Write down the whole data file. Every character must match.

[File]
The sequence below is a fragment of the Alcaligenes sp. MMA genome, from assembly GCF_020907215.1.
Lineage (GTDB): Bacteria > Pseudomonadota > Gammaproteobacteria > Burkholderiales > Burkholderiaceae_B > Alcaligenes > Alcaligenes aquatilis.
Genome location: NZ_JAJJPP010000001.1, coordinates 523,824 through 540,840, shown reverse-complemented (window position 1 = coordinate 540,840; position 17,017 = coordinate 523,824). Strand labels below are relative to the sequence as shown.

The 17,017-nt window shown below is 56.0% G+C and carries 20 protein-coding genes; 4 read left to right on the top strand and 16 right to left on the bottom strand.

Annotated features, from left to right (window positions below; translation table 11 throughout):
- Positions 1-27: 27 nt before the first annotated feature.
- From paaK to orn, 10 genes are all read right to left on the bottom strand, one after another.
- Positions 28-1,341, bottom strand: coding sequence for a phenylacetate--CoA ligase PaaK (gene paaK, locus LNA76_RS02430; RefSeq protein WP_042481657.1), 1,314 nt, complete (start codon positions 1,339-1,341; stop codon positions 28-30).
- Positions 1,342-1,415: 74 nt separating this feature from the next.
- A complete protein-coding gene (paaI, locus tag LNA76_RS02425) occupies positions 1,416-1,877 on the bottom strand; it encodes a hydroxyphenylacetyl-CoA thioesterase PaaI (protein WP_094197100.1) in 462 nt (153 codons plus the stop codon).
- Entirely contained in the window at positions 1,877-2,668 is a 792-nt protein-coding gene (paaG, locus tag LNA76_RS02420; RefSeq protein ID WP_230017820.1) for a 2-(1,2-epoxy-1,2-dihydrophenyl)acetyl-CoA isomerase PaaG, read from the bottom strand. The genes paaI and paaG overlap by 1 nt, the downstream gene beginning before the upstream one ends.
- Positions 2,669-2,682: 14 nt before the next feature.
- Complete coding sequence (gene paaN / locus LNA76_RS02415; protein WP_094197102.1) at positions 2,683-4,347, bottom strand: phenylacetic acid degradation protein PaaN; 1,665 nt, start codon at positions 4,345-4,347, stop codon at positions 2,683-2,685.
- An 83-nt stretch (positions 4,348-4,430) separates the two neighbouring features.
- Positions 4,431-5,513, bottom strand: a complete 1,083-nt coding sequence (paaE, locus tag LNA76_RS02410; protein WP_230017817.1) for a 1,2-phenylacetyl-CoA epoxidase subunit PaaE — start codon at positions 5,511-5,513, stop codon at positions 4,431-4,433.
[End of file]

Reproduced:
The sequence below is a fragment of the Alcaligenes sp. MMA genome, from assembly GCF_020907215.1.
Lineage (GTDB): Bacteria > Pseudomonadota > Gammaproteobacteria > Burkholderiales > Burkholderiaceae_B > Alcaligenes > Alcaligenes aquatilis.
Genome location: NZ_JAJJPP010000001.1, coordinates 523,824 through 540,840, shown reverse-complemented (window position 1 = coordinate 540,840; position 17,017 = coordinate 523,824). Strand labels below are relative to the sequence as shown.

The 17,017-nt window shown below is 56.0% G+C and carries 20 protein-coding genes; 4 read left to right on the top strand and 16 right to left on the bottom strand.

Annotated features, from left to right (window positions below; translation table 11 throughout):
- Positions 1-27: 27 nt before the first annotated feature.
- From paaK to orn, 10 genes are all read right to left on the bottom strand, one after another.
- Positions 28-1,341, bottom strand: coding sequence for a phenylacetate--CoA ligase PaaK (gene paaK, locus LNA76_RS02430; RefSeq protein WP_042481657.1), 1,314 nt, complete (start codon positions 1,339-1,341; stop codon positions 28-30).
- Positions 1,342-1,415: 74 nt separating this feature from the next.
- A complete protein-coding gene (paaI, locus tag LNA76_RS02425) occupies positions 1,416-1,877 on the bottom strand; it encodes a hydroxyphenylacetyl-CoA thioesterase PaaI (protein WP_094197100.1) in 462 nt (153 codons plus the stop codon).
- Entirely contained in the window at positions 1,877-2,668 is a 792-nt protein-coding gene (paaG, locus tag LNA76_RS02420; RefSeq protein ID WP_230017820.1) for a 2-(1,2-epoxy-1,2-dihydrophenyl)acetyl-CoA isomerase PaaG, read from the bottom strand. The genes paaI and paaG overlap by 1 nt, the downstream gene beginning before the upstream one ends.
- Positions 2,669-2,682: 14 nt before the next feature.
- Complete coding sequence (gene paaN / locus LNA76_RS02415; protein WP_094197102.1) at positions 2,683-4,347, bottom strand: phenylacetic acid degradation protein PaaN; 1,665 nt, start codon at positions 4,345-4,347, stop codon at positions 2,683-2,685.
- An 83-nt stretch (positions 4,348-4,430) separates the two neighbouring features.
- Positions 4,431-5,513, bottom strand: a complete 1,083-nt coding sequence (paaE, locus tag LNA76_RS02410; protein WP_230017817.1) for a 1,2-phenylacetyl-CoA epoxidase subunit PaaE — start codon at positions 5,511-5,513, stop codon at positions 4,431-4,433.